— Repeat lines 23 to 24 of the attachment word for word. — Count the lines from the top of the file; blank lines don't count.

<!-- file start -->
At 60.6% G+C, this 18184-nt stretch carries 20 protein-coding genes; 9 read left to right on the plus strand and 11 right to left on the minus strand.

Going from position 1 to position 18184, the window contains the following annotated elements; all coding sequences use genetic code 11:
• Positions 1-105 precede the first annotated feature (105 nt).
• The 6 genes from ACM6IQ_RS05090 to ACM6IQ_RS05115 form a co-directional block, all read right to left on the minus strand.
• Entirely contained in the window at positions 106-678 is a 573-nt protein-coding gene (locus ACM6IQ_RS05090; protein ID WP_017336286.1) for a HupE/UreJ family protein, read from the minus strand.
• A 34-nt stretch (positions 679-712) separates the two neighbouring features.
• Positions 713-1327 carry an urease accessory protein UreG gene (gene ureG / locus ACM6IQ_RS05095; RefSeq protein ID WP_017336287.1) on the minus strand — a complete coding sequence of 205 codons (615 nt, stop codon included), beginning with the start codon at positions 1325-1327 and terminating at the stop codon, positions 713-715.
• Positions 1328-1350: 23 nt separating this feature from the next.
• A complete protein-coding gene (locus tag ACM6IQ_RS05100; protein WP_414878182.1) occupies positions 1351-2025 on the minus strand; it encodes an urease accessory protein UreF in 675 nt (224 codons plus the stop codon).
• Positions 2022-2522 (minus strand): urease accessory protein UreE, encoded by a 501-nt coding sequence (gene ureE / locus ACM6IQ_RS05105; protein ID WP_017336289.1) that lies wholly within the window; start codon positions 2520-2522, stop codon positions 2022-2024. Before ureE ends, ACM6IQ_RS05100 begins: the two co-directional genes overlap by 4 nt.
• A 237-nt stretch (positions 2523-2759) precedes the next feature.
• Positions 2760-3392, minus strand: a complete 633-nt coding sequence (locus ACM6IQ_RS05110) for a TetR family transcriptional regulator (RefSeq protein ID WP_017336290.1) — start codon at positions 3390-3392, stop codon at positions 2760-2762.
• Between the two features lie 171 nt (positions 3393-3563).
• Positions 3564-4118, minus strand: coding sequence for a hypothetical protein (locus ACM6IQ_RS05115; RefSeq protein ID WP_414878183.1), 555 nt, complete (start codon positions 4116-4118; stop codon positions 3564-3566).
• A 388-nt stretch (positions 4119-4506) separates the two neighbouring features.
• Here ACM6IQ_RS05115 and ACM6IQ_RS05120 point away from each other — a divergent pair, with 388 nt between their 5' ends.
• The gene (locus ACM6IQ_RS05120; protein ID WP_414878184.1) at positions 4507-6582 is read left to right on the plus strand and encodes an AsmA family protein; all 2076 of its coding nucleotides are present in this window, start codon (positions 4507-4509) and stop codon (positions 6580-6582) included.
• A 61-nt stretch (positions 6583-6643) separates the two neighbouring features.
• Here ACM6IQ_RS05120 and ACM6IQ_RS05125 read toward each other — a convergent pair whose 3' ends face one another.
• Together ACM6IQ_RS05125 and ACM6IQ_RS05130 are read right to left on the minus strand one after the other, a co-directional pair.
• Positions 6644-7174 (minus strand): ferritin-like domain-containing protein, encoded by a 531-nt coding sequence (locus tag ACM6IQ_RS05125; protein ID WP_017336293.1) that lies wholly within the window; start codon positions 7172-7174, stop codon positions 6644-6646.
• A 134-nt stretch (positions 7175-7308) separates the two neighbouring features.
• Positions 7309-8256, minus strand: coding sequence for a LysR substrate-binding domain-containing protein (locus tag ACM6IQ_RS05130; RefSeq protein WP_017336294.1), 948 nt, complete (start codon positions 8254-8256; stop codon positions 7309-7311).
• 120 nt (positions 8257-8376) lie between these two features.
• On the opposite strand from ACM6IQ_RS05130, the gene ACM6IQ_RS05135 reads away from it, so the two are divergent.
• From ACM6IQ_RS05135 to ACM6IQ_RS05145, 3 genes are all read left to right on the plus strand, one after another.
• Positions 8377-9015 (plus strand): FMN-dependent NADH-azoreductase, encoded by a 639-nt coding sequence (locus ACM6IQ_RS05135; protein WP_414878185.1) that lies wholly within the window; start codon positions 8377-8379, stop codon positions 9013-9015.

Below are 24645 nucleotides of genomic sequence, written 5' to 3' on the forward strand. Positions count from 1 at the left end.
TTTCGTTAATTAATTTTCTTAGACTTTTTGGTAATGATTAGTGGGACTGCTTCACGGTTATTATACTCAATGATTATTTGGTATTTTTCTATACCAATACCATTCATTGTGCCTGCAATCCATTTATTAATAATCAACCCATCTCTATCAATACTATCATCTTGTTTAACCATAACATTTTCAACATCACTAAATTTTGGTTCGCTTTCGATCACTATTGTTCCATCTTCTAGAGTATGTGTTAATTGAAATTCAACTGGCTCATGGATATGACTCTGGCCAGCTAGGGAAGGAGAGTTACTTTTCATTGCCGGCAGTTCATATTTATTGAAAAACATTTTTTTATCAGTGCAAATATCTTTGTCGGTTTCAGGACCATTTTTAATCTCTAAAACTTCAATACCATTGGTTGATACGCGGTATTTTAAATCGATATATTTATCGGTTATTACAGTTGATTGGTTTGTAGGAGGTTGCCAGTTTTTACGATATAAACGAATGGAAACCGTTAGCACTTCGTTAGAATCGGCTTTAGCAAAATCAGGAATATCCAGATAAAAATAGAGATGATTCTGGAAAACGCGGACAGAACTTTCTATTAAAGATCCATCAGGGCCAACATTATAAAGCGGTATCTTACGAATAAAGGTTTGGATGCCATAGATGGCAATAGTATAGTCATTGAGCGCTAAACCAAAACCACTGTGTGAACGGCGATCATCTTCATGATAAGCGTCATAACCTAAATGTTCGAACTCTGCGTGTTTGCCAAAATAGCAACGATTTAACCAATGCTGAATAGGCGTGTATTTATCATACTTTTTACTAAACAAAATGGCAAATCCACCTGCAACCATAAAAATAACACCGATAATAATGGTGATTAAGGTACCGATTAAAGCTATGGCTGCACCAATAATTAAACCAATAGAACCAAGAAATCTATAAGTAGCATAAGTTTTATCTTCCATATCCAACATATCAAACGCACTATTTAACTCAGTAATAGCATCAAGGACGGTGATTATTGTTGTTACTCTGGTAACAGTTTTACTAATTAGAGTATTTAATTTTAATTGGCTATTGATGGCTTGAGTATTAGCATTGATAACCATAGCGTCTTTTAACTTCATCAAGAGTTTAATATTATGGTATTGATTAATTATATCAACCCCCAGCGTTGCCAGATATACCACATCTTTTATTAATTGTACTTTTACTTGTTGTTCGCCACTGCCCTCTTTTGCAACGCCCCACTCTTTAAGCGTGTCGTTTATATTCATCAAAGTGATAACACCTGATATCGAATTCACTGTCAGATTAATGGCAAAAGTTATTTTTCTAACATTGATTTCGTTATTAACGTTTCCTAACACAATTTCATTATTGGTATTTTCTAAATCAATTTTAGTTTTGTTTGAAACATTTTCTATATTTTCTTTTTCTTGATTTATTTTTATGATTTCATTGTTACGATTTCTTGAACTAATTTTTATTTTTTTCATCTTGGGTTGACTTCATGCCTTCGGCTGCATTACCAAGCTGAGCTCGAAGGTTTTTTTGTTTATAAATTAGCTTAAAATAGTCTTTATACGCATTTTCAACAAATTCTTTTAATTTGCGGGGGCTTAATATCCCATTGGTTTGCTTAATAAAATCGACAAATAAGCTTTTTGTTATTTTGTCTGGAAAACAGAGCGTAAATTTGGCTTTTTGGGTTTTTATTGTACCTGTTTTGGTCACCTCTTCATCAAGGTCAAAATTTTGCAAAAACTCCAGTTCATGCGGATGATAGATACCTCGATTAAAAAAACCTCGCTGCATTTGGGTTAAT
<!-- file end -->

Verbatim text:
• Positions 7309-8256, minus strand: coding sequence for a LysR substrate-binding domain-containing protein (locus tag ACM6IQ_RS05130; RefSeq protein WP_017336294.1), 948 nt, complete (start codon positions 8254-8256; stop codon positions 7309-7311).
• 120 nt (positions 8257-8376) lie between these two features.